DISCUSSION

Several methods have been used to preserve AM, including hypothermic storage and freezing. However, these methods require expensive and bulky equipments such as low-temperature freezers. Therefore, it would be very convenient if AM could be kept at room temperature.

In this study, two eyes in Group 2 developed corneal infection. Probably the infection was not associated with the lyophilization itself, because the microscopic evaluation of the membranes, after they passed through the freeze-drying process, was negative. In this study, antibiotic prophylaxis was used only in the immediate postoperative period. There are antibiotics in the DMEM-glycerol solution and not in FD AM, this being the potential cause of infection only in Group 2.

The clinical results showed no differences between the three groups. For the control group, the results were better than expected probably because the corneal lesions were too superficial in our model. However, this method was previously used for treatment of bullous keratophathy with good results(18-19). Clinical evaluation between Groups 1 and 2 showed no statistically significant differences. This fact demonstrates that the type of preservation method used did not affect the clinical properties of the AM in our model.

Similar results were obtained by histological analysis of the cornea for Groups 1 and 2. Several studies in vitro reported the absence of significant differences in histological and immunohistochemical aspects(13-14). However, this paper shows that the integration of the AM into the corneal epithelium was not affected by the type of preservation method used.

Ultrastructural analysis by TEM demonstrated a better preservation of the corneal epithelial basement membrane and desmosomes in corneas covered with freeze-dried AM than in those covered with cryopreserved AM. This structure plays an important role in the corneal epithelial adhesion and migration(12).

In conclusion, the freeze-drying method appears to be a good option for preserving human amniotic membranes to be used in ocular surface reconstruction. This method facilitates storage and transportation, reducing costs. It may increase the use of AM in surgical procedures, especially in developing countries.

 

ACKNOWLEDGMENTS

The authors thank Patricia Milenez, Andre Aguilera, Marcia Tanekai and Isabel dos Santos for assistance in the histological and ultrastructural process and analysis.

 

REFERENCES

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2. De Roth A. Plastic repair of conjunctival defects with fetal membrane. Arch Ophthalmol. 1940;23:522-5.         [ Links ]

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8. Gomes JA, dos Santos MS, Cunha MC, Mascaro VL, Barros Jde N, de Sousa LB. Amniotic membrane transplantation for partial and total limbal stem cell deficiency secondary to chemical burn. Ophthalmology. 2003;110(3):466-73.         [ Links ]

9. Tsubota K, Satake Y, Ohyama M, Toda I, Takano Y, Ono M, et al. Surgical reconstruction of the ocular surface in advanced ocular cicatricial pemphigoid and Stevens-Johnson syndrome. Am J Ophthalmol. 1996;122(1):38-52.         [ Links ]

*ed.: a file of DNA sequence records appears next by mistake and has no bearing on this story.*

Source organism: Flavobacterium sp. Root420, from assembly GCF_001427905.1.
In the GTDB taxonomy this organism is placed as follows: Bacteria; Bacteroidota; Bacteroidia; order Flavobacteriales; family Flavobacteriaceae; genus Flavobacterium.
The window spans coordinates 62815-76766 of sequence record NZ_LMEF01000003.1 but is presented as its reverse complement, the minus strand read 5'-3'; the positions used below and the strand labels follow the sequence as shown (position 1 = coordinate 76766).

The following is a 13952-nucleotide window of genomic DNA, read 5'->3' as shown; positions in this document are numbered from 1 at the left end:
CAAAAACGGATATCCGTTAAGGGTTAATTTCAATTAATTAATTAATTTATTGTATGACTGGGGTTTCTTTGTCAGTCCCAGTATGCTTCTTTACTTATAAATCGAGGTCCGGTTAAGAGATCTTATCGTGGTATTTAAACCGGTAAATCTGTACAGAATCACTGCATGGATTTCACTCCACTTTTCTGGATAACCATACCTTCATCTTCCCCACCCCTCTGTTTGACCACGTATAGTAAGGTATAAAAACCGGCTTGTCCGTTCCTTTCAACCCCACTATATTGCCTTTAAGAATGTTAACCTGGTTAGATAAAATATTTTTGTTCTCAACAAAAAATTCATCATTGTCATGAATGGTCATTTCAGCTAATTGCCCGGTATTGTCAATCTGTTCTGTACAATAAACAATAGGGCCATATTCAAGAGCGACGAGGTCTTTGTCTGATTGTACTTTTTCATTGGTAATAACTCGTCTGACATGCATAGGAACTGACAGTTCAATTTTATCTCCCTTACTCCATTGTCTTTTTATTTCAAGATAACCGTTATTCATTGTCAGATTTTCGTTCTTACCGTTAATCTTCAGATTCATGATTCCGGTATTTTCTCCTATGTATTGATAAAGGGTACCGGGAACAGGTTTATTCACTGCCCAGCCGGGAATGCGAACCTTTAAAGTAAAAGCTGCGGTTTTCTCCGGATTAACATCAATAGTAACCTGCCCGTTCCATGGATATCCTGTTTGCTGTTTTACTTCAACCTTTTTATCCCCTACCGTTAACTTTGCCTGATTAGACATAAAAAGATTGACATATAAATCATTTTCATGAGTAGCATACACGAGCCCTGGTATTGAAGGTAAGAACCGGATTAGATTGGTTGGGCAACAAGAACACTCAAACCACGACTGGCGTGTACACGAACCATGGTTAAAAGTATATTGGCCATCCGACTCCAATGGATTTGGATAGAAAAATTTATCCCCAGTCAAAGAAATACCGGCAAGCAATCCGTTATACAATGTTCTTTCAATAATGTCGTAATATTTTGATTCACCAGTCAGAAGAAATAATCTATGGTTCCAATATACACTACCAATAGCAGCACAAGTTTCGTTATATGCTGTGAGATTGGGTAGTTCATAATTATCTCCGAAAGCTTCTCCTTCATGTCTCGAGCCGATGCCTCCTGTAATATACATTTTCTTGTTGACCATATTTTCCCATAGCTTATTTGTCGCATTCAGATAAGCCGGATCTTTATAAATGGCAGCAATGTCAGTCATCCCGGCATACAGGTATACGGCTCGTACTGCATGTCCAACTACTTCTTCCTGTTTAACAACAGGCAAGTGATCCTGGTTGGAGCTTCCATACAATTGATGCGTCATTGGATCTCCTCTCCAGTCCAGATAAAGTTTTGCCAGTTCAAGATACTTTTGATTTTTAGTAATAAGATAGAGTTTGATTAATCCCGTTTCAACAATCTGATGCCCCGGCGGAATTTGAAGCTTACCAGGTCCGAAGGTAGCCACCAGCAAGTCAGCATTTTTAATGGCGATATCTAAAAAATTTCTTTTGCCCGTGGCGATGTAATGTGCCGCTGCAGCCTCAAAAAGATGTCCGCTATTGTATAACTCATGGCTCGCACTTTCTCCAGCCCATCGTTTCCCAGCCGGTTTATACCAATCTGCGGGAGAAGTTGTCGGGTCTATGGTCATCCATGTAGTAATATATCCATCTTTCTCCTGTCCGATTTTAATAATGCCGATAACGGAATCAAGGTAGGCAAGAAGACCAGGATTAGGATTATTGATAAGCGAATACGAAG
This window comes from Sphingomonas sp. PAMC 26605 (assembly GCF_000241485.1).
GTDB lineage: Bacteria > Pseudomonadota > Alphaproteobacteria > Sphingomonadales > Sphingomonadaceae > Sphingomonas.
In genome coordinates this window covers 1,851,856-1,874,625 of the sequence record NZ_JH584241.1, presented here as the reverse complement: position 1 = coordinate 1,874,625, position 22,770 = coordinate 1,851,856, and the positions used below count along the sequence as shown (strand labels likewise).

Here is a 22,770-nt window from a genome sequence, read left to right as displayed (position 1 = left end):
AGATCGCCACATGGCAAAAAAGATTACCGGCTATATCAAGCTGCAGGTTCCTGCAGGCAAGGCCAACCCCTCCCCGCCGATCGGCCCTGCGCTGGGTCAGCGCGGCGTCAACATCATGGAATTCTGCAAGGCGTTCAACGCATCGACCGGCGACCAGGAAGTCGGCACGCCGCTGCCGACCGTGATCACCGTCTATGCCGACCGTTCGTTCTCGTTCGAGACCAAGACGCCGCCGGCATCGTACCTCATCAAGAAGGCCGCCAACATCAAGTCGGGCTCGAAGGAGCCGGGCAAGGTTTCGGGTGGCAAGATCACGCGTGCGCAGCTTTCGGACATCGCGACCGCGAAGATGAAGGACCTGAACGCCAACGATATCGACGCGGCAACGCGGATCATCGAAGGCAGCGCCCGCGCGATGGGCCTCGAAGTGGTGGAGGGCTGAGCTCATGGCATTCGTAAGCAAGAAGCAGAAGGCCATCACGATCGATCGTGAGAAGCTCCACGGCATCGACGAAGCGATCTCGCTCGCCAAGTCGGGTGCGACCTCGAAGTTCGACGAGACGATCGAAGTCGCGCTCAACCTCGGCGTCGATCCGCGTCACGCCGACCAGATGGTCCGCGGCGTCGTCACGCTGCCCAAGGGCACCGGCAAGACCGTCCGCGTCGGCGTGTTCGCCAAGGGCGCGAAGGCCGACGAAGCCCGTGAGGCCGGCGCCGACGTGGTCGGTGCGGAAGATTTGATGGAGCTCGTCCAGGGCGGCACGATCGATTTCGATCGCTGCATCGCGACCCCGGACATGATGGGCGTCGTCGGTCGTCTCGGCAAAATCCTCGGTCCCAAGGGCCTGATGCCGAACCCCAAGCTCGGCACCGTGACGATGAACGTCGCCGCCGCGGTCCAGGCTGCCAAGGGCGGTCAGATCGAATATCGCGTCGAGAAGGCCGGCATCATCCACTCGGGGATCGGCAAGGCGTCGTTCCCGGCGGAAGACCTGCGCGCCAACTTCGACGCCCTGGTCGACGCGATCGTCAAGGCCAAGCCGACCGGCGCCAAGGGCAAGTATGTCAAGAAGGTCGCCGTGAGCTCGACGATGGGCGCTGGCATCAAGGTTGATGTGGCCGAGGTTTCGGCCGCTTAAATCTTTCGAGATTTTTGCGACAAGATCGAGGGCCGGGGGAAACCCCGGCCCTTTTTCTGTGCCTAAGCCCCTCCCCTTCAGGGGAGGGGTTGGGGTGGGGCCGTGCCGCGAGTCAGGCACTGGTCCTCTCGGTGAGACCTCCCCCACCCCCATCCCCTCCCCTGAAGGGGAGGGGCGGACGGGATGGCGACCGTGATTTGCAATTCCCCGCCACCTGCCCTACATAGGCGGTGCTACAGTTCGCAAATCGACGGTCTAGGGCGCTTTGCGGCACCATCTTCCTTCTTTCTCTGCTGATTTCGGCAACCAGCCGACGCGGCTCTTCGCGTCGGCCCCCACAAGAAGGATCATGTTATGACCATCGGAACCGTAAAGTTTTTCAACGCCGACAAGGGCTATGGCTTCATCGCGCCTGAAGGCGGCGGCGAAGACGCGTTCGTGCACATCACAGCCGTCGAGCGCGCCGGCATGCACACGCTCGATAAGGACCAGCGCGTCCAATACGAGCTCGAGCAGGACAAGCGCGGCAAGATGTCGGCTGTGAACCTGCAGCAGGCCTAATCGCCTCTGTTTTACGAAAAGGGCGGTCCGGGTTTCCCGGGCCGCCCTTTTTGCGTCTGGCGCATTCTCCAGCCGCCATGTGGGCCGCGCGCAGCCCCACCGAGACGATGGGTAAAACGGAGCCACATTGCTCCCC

10. Shimazaki J, Yang HY, Tsubota K. Amniotic membrane transplantation for ocular surface reconstruction in patients with chemical and thermal burns. Ophthalmology. 1997;104(12):2068-76. Comment in: Ophthalmology. 2000;107(3):411-2.         [ Links ]

11. Tseng SC, Prabhasawat P, Barton K, Gray T, Meller D. Amniotic membrane transplantation with or without limbal allografts for corneal surface reconstruction in patients with limbal stem cell deficiency. Arch Ophthalmol. 1998;116(4):431-41.         [ Links ]

12. Hao Y, Ma DH, Hwang DG, Kim WS, Zhang F. Identification of antiangiogenic and antiinflammatory proteins in human amniotic membrane. Cornea. 2000; 19(3):348-52.         [ Links ]

13. Kim JS, Kim JC, Na BK, Jeong JM, Song CY. Amniotic membrane patching promotes healing and inhibits proteinase activity on wound healing following acute corneal alkali burn. Exp Eye Res. 2000;70(3):329-37.         [ Links ]

14. Visuthikosol V, Somna R, Nitiyanant P, Navikarn T. The preparation of lyophylised of fetal membrane for biological dressing. J Med Assoc Thai. 1992; 75(Suppl 1):52-9.         [ Links ]

15. Nakamura T, Yoshitani M, Rigby H, Fullwood NJ, Ito W, Inatomi T, et al. Sterilized, freeze-dried amniotic membrane: a useful substrate for ocular surface reconstruction. Invest Ophthalmol Vis Sci. 2004;45(1):93-9.         [ Links ]

16. Nakamura T, Inatomi T, Sekiyama E, Ang LP, Yokoi N, Kinoshita S. Novel clinical application of sterilized, freeze-dried amniotic membrane to treat patients with pterygium. Acta Ophthalmol Scand. 2006;84(3):401-5.         [ Links ]

17. BenEzra D. Criteria for grading severity of clinical symptoms and signs. In: BenEzra D. Ocular surface inflammation. Guidelines for diagnosis and treatment. Panama: Highlights of Ophthalmology; 2003. p.30-2.         [ Links ]

18. Srinivas S, Mavrikakis E, Jenkins C. Amniotic membrane transplantation for painful bullous keratopathy. Eur J Ophthalmol. 2007;17(1):7-10.         [ Links ]

19. Saw VP, Minassian D, Dart JK, Ramsay A, Henderson H, Poniatowski S, Warwick RM, Cabral S; Amniotic Membrane Tissue User Group (AMTUG). Amniotic membrane transplantation for ocular disease: a review of the first 233 cases from the UK user group. Br J Ophthalmol. 2007;91(8):1042-7.         [ Links ]

 

 

Corresponding author:
Rodrigo Doyle Libera
Department of Ophthalmology Federal University of São Paulo
Rua Botucatu, 820
São Paulo (SP)CEP 04023-062
E-mail: rodrigo.doyle@superig.com.br

Recebido para publicação em 21.12.2007
Última versão recebida em 28.05.2008
Aprovação em 17.06.2008

 

 

Trabalho realizado na Universidade Federal de São Paulo - UNIFESP - São Paulo (SP) - Brazil.
Nota Editorial: Depois de concluída a análise do artigo sob sigilo editorial e com a anuência da Dra. Amélia Kamegasawa sobre a divulgação de seu nome como revisora, agradecemos sua participação neste processo.
There is not competing interests of any authors regarding this study.